Stags Leap Wine Cellars 2012 Karia Chardonnay
We’ve obviously mentioned the Judgment of Paris and Bottle Shock before, and now, here’s a wine from the winery that actually won for the reds! Stags Leap Wine Cellars was the big weener for its 1973 Cabernet Sauvignon. Even though this is obviously not a 1973 OR a cab, I think it’s fun to see what some of the older wineries in the valley are up to. Not to mention that at the time the 73 cab won, it was only 3 years old.
Another toddler emerging from the terrible two’s is this lovely Chardonnay from 2012. It’s a nice buttery yellow color, crystal clear. The nose is gently ripe with pear and mandarin, with none of the funk that sometimes makes chards a bit difficult for me. The wine is light bodied, very smooth, lower alcohol, medium viscosity. It’s perfectly balanced, actually, and the flavors are subtle.
Clifford noted that temperature made a lot of difference in the scent straight from the bottle. At grocery store temp, it was not very nice, but at serving temp, it was pretty light on the nose.
White flowers, florals, heavily oaked, no nasty PVC plasticky taste, the alcohol is pleasantly completely integrated into the flavor, it doesn’t stand out, peaches, pear, mandarin, honeydew, in my new focus on how art makes me feel, this wine makes me feel happy to drink wine. It reminds me of a tree near where I grew up at that perfect moment in the year when the flowers were perfectly fragrant. Walking home through the formerly rural Hayward is what this wine reminds me of. It was a purple flower tree that was disgustingly stanky when the flowers were overpowering, but at the beginning of spring, when only a couple were out, it smelled fantastic, just like this wine.
The winemaker’s notes say that this wine is an exploration of cooler-weather chardonnay grapes from Carneros and Oak Knoll. Overall, I think it’s a great, approachable wine that makes chardonnay look good. I’d be willing to bet it’s even better when it comes directly from the winery, having been optimally cellared. We’ll have to go by there and give it a try.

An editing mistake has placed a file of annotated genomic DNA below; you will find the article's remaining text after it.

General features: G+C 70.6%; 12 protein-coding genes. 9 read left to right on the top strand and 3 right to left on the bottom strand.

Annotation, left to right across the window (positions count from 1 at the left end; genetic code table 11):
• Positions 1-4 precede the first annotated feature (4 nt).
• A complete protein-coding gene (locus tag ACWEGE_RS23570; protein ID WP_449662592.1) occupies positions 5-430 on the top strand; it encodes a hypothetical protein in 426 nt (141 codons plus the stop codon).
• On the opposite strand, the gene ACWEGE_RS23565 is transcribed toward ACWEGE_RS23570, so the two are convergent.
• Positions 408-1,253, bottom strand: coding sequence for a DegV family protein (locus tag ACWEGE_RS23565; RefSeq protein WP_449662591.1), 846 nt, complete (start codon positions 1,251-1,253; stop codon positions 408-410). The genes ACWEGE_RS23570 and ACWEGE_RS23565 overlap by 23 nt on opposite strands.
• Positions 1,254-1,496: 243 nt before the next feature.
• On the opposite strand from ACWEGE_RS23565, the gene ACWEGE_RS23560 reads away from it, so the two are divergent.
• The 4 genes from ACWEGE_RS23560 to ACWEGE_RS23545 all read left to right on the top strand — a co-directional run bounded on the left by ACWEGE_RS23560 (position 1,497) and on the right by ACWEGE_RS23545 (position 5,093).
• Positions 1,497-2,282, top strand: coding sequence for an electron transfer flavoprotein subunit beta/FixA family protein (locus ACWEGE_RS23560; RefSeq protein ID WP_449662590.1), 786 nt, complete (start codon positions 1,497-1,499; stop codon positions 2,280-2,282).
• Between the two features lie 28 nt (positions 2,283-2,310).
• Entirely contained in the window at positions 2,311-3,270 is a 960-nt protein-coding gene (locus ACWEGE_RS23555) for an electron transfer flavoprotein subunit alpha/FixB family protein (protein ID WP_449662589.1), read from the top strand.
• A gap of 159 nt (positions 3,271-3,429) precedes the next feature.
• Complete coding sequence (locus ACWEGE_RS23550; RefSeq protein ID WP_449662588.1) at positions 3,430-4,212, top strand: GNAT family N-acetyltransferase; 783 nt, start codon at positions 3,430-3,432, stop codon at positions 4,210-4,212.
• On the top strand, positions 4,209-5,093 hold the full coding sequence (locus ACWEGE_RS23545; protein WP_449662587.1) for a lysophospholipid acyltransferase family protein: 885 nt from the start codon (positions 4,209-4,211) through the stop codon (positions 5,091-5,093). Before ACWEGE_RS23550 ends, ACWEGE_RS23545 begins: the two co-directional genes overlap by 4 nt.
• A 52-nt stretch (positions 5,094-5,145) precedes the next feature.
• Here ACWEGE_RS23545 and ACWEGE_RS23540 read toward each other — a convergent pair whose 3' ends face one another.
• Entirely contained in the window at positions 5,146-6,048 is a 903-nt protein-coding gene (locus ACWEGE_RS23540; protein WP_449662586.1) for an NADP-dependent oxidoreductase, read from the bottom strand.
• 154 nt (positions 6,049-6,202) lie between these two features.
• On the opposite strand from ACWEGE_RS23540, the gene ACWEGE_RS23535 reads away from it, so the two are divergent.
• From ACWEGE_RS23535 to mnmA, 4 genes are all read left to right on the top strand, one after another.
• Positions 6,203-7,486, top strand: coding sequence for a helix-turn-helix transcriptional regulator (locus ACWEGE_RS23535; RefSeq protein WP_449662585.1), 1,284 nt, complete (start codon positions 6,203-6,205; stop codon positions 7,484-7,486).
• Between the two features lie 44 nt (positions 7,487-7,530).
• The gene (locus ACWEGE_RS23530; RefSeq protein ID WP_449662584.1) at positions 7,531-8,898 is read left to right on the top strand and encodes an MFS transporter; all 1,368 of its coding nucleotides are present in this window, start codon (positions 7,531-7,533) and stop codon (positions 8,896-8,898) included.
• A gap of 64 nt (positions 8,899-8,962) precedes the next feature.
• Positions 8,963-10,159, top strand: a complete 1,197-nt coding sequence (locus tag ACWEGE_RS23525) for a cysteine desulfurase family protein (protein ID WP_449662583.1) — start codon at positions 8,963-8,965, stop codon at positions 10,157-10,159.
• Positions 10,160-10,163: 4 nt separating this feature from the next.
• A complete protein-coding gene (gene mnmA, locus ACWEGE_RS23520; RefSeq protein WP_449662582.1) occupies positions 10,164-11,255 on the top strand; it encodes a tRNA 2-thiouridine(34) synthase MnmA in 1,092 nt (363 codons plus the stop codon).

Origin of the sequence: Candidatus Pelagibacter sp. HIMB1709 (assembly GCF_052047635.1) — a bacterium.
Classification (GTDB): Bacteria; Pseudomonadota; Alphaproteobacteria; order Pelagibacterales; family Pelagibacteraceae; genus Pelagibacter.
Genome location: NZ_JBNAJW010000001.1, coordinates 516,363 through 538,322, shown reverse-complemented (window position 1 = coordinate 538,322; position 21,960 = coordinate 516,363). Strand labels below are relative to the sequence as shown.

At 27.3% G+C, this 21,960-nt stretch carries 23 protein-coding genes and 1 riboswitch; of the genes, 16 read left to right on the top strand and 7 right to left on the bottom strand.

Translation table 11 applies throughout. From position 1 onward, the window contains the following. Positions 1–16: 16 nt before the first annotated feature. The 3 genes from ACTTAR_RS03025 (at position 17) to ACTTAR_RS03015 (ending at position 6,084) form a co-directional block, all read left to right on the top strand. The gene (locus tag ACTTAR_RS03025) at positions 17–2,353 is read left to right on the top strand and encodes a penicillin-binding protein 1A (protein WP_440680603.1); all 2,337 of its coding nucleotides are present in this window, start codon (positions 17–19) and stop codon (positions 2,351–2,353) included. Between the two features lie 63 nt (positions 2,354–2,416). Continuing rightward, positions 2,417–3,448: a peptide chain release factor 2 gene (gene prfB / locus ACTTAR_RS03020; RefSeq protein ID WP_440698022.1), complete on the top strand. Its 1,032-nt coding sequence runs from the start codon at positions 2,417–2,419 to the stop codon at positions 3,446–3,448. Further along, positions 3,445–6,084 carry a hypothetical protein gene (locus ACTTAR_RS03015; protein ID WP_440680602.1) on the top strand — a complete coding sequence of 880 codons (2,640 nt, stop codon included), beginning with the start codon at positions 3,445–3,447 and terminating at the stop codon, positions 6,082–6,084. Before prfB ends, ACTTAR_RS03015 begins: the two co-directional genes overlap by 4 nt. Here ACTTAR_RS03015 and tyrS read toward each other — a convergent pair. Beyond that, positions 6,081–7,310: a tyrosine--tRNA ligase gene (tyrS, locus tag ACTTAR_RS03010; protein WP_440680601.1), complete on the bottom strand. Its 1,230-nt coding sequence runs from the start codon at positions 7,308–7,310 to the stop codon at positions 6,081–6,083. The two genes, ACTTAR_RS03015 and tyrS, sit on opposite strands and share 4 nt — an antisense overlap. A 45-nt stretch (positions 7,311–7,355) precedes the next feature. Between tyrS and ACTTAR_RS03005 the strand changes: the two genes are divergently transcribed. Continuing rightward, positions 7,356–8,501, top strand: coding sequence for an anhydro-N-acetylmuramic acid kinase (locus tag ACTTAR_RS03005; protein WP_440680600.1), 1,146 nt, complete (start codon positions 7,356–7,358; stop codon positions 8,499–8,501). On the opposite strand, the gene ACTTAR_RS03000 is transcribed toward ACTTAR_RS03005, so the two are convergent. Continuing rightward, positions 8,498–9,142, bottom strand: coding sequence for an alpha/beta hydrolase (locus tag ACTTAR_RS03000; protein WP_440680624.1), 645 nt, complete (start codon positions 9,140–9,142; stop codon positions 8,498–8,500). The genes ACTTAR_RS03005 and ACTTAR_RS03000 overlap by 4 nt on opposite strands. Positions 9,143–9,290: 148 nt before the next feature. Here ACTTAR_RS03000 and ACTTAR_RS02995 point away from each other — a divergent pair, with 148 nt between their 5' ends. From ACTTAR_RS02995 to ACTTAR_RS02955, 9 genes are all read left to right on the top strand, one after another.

The Hella 5 Star System
We have adopted the opinion that fine art, music, wine, cigars, and other comestibles are governed by a unifying principle, which is that the intention of the artist matters. Art can be judged by the patron only as it pertains to the emotive and inductive properties of that art. We think Winemakers and Torcedors are artists.
Here at Hella Wine, we cut our wine-rating teeth on the wildly popular wine app Vivino. Vivino has an integrated five-star system for rating wine, but no standardized rubric to go with it, so we had to define what the star ratings actually mean, and we did so in a very personal way. This system takes into account: price, aesthetics, situational variables, relationships, and any other completely biased information we can come up with. This makes our system predictably emotional, and ratings change from glass to glass, even possibly from the same bottle.
Without further ado, our 5 star rating system revealed
I wont drink/smoke this even if you buy it!
I would drink a glass of this or smoke 1 if you bought it, but I would not order this for myself.
I would buy a glass/one cigar and enjoy it.
I would buy a bottle/5pack of this and really enjoy it.
I'd buy a case/box of this because I just love it.
The Hella 50 to 100 System
We also will usually apply the commonly used 50-100 point scale to our ratings. This tasting format, familiar from the annals of the indelible Robert Parker and Wine Spectator Magazine, does not take price or my ability to afford the wine in question into account. The situation that the drink or cigar was tasted in does not matter. This scale only reflects the quality of the wine/cigar in relation to other wines/cigars we have tasted.
You may loosely infer from this rating:
96-100: A hella amazing wine/cigar of super bold complex character displaying the attributes we hella want to find in the best wines in the world. Wines like this are hella awesome.
90 - 95: An amazing wine/cigar with hella character. Wonderful stuff, we feel lucky to try these.
80 - 89: A hella good wine/cigar, no noticeable flaws but it's just good/okay.
70 - 79: Hella basic, not so memorable wine/cigar. It's good, but just missing that something that makes it hella good, or even special.
60 - 69: Something bad happened in this wine/cigars life. Maybe it got left in a car and cooked, or maybe it sucked to begin with. All we know is we hella don't really want to finish it. Sometimes you gotta take one for the team.
50 - 59: This wine/cigar hella sucks.